CEI Presents at the 37th International Sea Turtle Symposium

Annabelle Brooks and Meagan Gary at the 37th International Sea Turtle Symposium

Annabelle Brooks and Meagan Gary at the 37th International Sea Turtle Symposium

Last week the International Sea Turtle Society hosted their 37th Annual Symposium on Sea Turtle Biology and conservation in Las Vegas, Nevada. Annabelle Brooks and Meagan Gary from CEI attended to represent CEI and have presented two talks and a poster during the week. Meagan, who successfully defended her Masters project this last fall, presented her findings on home ranges in juvenile green turtles in the in-water biology session. Annabelle presented a review of the Fibropapilloma disease in The Bahamas in the turtle physiology and health session.

The symposium draws scientists and conservation practitioners from all over the world and as well as talks, experts lead workshop sessions on various topics. Annabelle and Meagan participated in a workshop for utilizing drones in our research and another on the study of epibionts (organisms living on the outside of) sea turtles. Another exciting aspect of congregating with other sea turtle researchers, is the opportunity to get together and share ideas. The CEI team joined forces with the University of Florida Archie Carr Center for Sea Turtle Research, Florida State University and Florida International University to discuss thoughts on monitoring for the Fiibropapilloma disease as well as future seagrass research. Annabelle and Meagan wish to thank our organization and  donors for sponsoring their travels to the productive conference!

A new coral nursery site on Cape Eleuthera

During the last week of March, which was blessed with calm winds and clear skies, the reef team had the honor to collaborate with Stephanie Schopmeyer, a returning visiting coral expert from the Rosenstiel School of Marine & Atmospheric Science. Nearly three years ago, Stephanie took a leading role in establishing CEI’s first coral nursery project, located in one of our most popular dive sites – Tunnel Rock. With over twenty years of experience in coral reef restoration, Stephanie helped the CEI reef team in renovating and expanding the current coral nursery. Furthermore, Stephanie continued to share her knowledge and expertise as she helped the team design and implement a brand new staghorn coral (Acropora cervicornis) nursery.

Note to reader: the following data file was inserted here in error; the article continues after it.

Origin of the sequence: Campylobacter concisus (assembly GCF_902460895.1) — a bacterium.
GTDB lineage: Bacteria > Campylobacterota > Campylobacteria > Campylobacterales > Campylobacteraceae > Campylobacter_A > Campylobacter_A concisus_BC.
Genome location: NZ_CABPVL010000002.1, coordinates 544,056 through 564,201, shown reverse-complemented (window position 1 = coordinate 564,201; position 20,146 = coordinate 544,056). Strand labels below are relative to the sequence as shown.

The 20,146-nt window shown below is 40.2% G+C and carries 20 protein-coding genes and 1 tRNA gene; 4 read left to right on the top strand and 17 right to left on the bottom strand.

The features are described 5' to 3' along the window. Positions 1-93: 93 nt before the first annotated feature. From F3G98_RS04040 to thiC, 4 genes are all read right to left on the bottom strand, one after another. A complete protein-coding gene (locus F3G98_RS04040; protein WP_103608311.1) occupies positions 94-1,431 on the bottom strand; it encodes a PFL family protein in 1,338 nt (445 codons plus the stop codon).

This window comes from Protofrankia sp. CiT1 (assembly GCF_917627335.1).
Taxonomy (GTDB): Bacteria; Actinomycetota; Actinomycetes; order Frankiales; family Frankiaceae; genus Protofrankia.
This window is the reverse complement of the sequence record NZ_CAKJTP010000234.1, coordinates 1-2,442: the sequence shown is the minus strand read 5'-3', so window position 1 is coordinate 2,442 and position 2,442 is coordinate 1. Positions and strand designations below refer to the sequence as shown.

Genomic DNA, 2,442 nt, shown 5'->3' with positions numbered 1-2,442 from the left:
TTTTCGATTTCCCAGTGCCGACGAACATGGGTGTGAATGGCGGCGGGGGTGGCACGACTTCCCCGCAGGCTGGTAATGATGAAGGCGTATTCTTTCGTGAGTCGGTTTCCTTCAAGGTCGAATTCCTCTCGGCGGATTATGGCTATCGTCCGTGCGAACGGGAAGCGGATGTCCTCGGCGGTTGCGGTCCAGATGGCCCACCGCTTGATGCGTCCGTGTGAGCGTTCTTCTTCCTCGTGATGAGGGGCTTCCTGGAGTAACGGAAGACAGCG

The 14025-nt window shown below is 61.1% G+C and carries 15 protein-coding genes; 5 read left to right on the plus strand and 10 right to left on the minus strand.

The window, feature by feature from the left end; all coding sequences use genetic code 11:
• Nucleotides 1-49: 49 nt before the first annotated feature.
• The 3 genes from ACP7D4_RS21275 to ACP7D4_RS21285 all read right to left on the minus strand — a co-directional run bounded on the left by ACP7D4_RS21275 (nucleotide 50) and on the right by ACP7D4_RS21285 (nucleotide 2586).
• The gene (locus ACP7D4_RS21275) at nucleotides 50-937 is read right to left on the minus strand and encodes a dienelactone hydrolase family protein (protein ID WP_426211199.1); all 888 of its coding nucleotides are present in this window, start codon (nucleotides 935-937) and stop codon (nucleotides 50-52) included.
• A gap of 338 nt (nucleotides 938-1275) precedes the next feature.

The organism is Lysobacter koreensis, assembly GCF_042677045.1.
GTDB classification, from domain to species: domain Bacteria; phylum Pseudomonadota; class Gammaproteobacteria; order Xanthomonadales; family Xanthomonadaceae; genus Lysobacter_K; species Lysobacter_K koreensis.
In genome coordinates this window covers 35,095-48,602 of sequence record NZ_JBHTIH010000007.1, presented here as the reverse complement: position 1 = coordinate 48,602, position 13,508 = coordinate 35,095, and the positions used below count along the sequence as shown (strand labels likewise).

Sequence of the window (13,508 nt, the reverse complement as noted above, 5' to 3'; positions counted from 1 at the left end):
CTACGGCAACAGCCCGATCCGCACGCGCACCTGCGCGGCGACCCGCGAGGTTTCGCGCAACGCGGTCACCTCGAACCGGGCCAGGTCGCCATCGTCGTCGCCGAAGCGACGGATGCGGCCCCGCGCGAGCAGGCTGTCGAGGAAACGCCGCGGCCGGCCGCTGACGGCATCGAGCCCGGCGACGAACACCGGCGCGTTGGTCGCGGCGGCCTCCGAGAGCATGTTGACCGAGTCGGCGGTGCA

Stephanie Schopmeyer helps the reef team to clean the coral fragments at the nursery site she helped to set up nearly three years ago.

Stephanie Schopmeyer helps the reef team to clean the coral fragments at the nursery site she helped to set up nearly three years ago.

Prior to constructing the new coral nursery, the reef ream had a substantial amount of preparatory work. First, they visited various sites in order to collectively decide on a good location for the new wild staghorn nursery. Once the new nursery site was chosen, the team had to agree on three different wild colonies to collect the respective A. cervicornis fragments from. Stephanie’s professional perspective guided their decision, and three wild colonies were successfully chosen from well known nearby reefs: Schooners, Miller’s Blue Hole, and Bamboo. Forty fragments were collected from Schooners, forty more from Miller’s Blue Hole, and twenty fragments were collected from Bamboo.

Jodie Ball, research technician, collects staghorn fragments from Bamboo reef.

Jodie Ball, research technician, collects staghorn fragments from Bamboo reef.

Once all the fragments had been collected from the wild colonies, the team had to anchor down two PVC trees at the designated new nursery site, Bamboo. To ensure the stability of the PVC trees, the team hammered down two metal rebars (one for each tree), which were attached to the PVC tree via a stainless-steel karabiner. The trees were then vertically held afloat by a submerged buoy. Once the trees were secured, the team used mono-filaments and crimps to attach all 100 wild colony fragments to their respective PVC tree branch. The three different genotypes were color-coded for identification purposes. In total, the newly designed A. cervicornis nursery includes one hundred fragments, three distinct genotypes, and two PVC trees with five branches on each.

Reef team intern, Daisy Buzzoni, attaches staghorn coral fragments to a PVC tree at the new nursery site.

Reef team intern, Daisy Buzzoni, attaches staghorn coral fragments to a PVC tree at the new nursery site.

Reef team intern, Annie MacCarthy, records measurements of the coral fragments at the new nursery site.

Reef team intern, Annie MacCarthy, records measurements of the coral fragments at the new nursery site.

The next steps of this project will focus on monitoring the wild coral populations from which the four collected genotypes came from. The Reef Team will apply AGRRA and FRRP methods by taking measurements including maximum length, width and height so that an ellipsoid volume can be estimated. Additionally, the measurements of the total linear extension will be recorded as well as the total number of branches, apical polyps, partial mortality, and any other identifying factors (bleaching, etc) will be documented.